How what started as a budding artist’s quest for a formation in beauty and creativity became a manifesto for cultural renewal; and will now be available as a whole program of courses offered by www.Pontifex.University. It’s not just for artists. It's good for anyone looking for creativity and inspiration no matter what they do!
I started to research the material for my book the Way of Beauty about 20 years ago in England, where I am from originally, when I decided I wanted to be an artist to serve the Church. Of course at that stage I didn’t know that it would end up as the material for a book. I was fed up with the art I saw appearing in the churches around me and decided I wanted to do something about it by becoming an artist myself. I was full of the zeal of the newly converted and was on a mission to change the world.
The problem was how to get the necessary training. I knew that no existing art school would give me what I was looking for. I needed the traditional skills and although it was difficult to find people who still taught drawing and painting with rigor, it was just about possible. The real problem was knowing how to direct those skills once I had them.
Two things were necessary for such a formation. First, was a Catholic inculturation, so that I understood how to recognize what it is that makes some forms instrinsically Catholic – the iconographic, the gothic or the baroque styles of art for example; and others instrinsically anti-Christian and anti-Catholic – cubism or abstract expressionism for example.Secondly, I needed a spiritual formation that would develop my sense of the beautiful, and would engender creativity and an openness to inspiration.
No one I knew could tell me enough about either so I started to do my own research into both the traditional understanding of the basis of Catholic culture; and I how artists were trained.
The Way of Beauty contains all the details about what characterizes Catholic art, Catholic culture and the spiritual formation that engenders those personal qualities needed in the creative forces behind such a culture. In short a formation in beauty.
It describes how the worldview of the artist is manifested in the style of his art, for good or ill, by giving an overview of the all the stylistic characteristics of the great artistic traditions of the Church; it describes the mathematical basis of traditional compositional design principles and proportion (explaining why this does not include the Golden Section or the Fibonacci series!). We can see this manifest in the proportions of buildings and in geometric patterned art. The book also describes how the numbers that govern the patterns in art, ar the same as those that govern the pattern of right prayer. It describes the traditional prayer pattern of artists (which happens to be exactly what Pope Benedict XVI recommended for the New Evangelization by the way!)
Although the formation that it describes is, as best as I could discern, the perfect program of Catholic orientation for an artist, I realized that it offered something that would be of interest to many more. Every artist understands the need for inspiration, but in fact I realised that what I had discovered was training in creativity that could be applied to any human pursuit. Man has free will and ultimately, he is free to reject or accept God’s inspiration, but his freedom is increased if he has a greater awareness of what direction that inspiration is guiding him. Furthermore if he follows that inspiration he will flourish in what he does all the more, for it will be in accord with what he is meant to do. This formation could be used, therefore, as a Catholic orientation for any other, more vocational formal education – engineering or science for example. Furthermore, could be general formation for people at all levels of interest, even if they are simply looking for personal enrichment.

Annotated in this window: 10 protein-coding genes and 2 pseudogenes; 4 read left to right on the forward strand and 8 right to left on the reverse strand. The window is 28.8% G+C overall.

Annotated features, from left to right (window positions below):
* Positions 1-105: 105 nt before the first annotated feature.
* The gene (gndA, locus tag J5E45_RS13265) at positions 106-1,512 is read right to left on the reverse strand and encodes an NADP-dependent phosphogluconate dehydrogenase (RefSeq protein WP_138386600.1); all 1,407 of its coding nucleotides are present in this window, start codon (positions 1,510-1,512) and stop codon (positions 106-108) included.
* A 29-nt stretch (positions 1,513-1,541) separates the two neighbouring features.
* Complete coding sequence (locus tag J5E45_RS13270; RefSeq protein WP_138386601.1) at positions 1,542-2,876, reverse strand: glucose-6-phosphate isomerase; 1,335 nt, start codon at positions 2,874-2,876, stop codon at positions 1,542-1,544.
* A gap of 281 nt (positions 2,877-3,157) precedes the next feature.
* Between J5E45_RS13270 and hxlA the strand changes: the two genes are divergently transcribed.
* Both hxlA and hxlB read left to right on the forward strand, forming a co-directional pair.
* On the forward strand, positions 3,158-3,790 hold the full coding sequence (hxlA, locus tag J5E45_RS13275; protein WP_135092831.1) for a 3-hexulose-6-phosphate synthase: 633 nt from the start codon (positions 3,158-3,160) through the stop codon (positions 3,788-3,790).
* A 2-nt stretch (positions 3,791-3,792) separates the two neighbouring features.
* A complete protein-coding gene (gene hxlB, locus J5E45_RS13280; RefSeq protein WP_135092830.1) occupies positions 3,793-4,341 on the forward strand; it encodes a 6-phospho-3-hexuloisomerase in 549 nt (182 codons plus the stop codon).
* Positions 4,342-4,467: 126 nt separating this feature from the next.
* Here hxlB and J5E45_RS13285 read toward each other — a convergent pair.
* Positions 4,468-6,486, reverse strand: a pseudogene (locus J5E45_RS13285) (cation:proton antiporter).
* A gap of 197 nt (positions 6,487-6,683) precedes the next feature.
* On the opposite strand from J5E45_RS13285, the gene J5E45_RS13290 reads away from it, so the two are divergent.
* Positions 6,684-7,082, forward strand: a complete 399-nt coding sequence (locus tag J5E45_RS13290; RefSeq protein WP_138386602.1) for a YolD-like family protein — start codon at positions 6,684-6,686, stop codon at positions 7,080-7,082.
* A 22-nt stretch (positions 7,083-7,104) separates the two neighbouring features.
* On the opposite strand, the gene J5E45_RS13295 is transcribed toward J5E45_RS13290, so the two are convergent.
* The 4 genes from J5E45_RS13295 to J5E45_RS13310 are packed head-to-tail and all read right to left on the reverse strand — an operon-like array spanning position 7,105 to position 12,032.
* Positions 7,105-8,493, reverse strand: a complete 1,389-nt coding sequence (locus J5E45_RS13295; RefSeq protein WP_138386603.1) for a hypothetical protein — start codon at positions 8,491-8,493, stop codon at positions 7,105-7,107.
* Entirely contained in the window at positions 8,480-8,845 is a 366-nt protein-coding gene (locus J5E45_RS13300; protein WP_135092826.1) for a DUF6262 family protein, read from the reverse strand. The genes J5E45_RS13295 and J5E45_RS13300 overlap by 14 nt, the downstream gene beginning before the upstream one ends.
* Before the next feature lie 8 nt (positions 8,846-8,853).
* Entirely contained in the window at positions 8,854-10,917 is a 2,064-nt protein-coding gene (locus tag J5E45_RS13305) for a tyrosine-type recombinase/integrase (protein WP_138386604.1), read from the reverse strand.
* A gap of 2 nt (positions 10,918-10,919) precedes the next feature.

If I was going to argue that this formation should be part of everyone’s education, then I would have to know more about the traditional of understanding of the Church of the purpose of education, and what such a general education is comprised. So this set pattern for the next stage of my personal research and what became the first section of my book.
My discovery was exciting. As I read the writings of the Church Fathers, and others such as Newman and the popes since Pius XI on what Catholic education ought to be I found out that this program of inculturation and formation in beauty had always been right at the heart of every Catholic education. It was just that barely anyone around seemed to know it (even amongst those who are serious about being true to the magisterium). Divine wisdom is the goal of education, imparted by supernatural means!
The great Catholic artists were given this training in the past not so much because they artists, but rather because they were Catholics!
After the book came out, I was delighted to be invited to become Provost of www.Pontifex.University which is a new explicitly Catholic online education platform to recruit teachers and create a program of courses as described in the Way of Beauty as first program. I am so excited about this. Now, this traditional formation in beauty will be widely available as a series of courses for all levels – from Masters level through to those who want to audit for personal enrichment. We are at pilot stage right now, but plan to launch the first part of the program later this year.
Photos from the top: Rembrandt: the Artist in His Studio, 17th century, baroque style; Zurburan: St Francis of Assisi at Prayer, 17th century, baroque style; traditional geometric patterned art in Rome, 13th century with 19th century restoration; Attingham House, 18th century, showing traditional proportion (look at the window sizes!); Fra Angelic: the Annunciation; 15th century gothic style (yes gothic, not Renaissance do - the courses and you'll find out why!)